Strategic Planning Organizational Development Learning
Vision Philosophy Mission Values Testimonials

Accountability – It’s a Point of View

In my book, there is never a time when personal accountability doesn’t matter.  It’s powerful in times of good and bad.  And, I think it’s the fuel for a high performing, collaborative team.  Imagine if everyone came to the game everyday asking things like: “What can I do to make a difference today?”  Accountability breeds accountability.  It’s REALLY hard to be a schlub when everyone around you is cranking to get things done and figure out how to do things more effectively.

Accountability starts with a point of view that you do, in fact, have the power to make a difference.  People with a point of view of personal accountability tend to look for improvement opportunities and problems that need to be solved.  These are the people who ask themselves:

  • What’s my role in this circumstance?
  • What can I do differently to influence a positive outcome?
  • What clues did I miss?
  • What risks did I avoid to take that might have improved the results?
  • What practices or habits of mine get in the way of achieving the best possible results?

It takes a lot of courage to be accountable, and accountability can be a lonely country.  That’s why it’s important for leaders to create a culture where accountability is valued and rewarded.  In this type of culture, people are encouraged to ask the tough questions and are rewarded for discovering new approaches to old problems.  To create more accountability in the workplace:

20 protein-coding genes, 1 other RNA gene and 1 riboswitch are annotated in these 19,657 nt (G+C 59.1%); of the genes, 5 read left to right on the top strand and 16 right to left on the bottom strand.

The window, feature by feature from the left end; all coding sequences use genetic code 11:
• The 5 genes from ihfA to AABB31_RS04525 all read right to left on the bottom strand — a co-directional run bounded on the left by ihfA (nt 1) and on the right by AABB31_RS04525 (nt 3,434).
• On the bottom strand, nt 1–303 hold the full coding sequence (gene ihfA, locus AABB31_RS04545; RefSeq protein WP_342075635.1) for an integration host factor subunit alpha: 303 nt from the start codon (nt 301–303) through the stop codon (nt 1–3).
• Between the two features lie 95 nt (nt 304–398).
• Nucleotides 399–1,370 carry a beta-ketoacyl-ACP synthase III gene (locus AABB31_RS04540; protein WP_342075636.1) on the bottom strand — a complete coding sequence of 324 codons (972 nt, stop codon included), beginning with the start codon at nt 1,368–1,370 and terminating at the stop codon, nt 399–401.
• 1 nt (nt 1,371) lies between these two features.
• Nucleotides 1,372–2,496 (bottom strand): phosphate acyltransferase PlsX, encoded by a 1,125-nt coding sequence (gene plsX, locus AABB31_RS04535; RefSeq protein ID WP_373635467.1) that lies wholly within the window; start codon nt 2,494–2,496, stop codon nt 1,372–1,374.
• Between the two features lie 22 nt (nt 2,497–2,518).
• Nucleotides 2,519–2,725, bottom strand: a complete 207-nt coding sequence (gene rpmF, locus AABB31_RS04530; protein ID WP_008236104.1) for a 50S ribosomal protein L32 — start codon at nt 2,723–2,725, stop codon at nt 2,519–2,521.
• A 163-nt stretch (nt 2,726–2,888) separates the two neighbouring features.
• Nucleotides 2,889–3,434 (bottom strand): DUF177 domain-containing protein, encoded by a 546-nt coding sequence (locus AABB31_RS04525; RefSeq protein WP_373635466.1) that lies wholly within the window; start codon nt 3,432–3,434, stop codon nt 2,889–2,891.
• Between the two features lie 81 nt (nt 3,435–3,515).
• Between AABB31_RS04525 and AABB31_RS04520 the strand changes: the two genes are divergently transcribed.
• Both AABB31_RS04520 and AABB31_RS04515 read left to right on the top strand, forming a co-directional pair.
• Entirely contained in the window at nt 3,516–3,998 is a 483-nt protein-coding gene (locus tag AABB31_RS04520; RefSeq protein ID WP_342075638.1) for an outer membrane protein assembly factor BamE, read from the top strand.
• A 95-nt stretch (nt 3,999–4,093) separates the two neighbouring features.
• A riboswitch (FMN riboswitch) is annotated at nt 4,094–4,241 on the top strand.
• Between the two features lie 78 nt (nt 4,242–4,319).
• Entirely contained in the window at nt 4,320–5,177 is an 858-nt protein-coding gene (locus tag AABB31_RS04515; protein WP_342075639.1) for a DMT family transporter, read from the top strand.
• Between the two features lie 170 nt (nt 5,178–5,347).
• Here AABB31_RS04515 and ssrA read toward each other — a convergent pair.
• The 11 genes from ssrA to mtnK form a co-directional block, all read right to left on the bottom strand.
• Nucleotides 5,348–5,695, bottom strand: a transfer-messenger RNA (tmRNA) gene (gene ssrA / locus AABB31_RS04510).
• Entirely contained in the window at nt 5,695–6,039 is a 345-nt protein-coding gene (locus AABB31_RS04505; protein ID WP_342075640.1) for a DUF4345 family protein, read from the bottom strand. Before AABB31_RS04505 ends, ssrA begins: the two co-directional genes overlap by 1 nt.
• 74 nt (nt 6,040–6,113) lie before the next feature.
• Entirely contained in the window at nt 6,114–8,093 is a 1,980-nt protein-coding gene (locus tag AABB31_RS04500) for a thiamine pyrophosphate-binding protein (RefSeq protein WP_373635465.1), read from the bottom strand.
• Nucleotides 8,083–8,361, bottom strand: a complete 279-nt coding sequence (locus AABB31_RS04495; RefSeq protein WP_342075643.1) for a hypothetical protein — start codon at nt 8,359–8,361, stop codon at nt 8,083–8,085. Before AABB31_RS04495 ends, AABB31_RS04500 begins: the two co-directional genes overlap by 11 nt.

1. Take a pulse check on the levels of accountability.  Is yours a “just do it” environment where people make things happen?  Or, is it more common for people to point fingers and blame others?  Depending on how accountable your culture is, start taking actions to ratchet things up – either from bad to good, or from good to great.
  2. Be a role model.  Your actions speak volumes and show people the way to be accountable.  Do people see you being accountable or do they see a victim of circumstance?
  3. Cultivate accountability.  Look around and see what you can do to clear obstacles that keep people from being accountable.  Eliminate policies, practices or belief systems that don’t support accountability at all levels.
  4. Empower others.  Make sure people have the authority and tools to make decisions (and act upon them) that are in the best interest of the organization.

Accountability can make a big difference, even when taken in baby steps.  Give it a try and see what happens.  Here’s a closing thought from someone with bigger chops on the subject than mine:  “Make every decision as if you owned the whole company.”  Robert M. Townsend,  American Economist and Professor at MIT.


You can leave a response, or trackback from your own site.


Leave a Reply

Security Code:



« Blog Home Page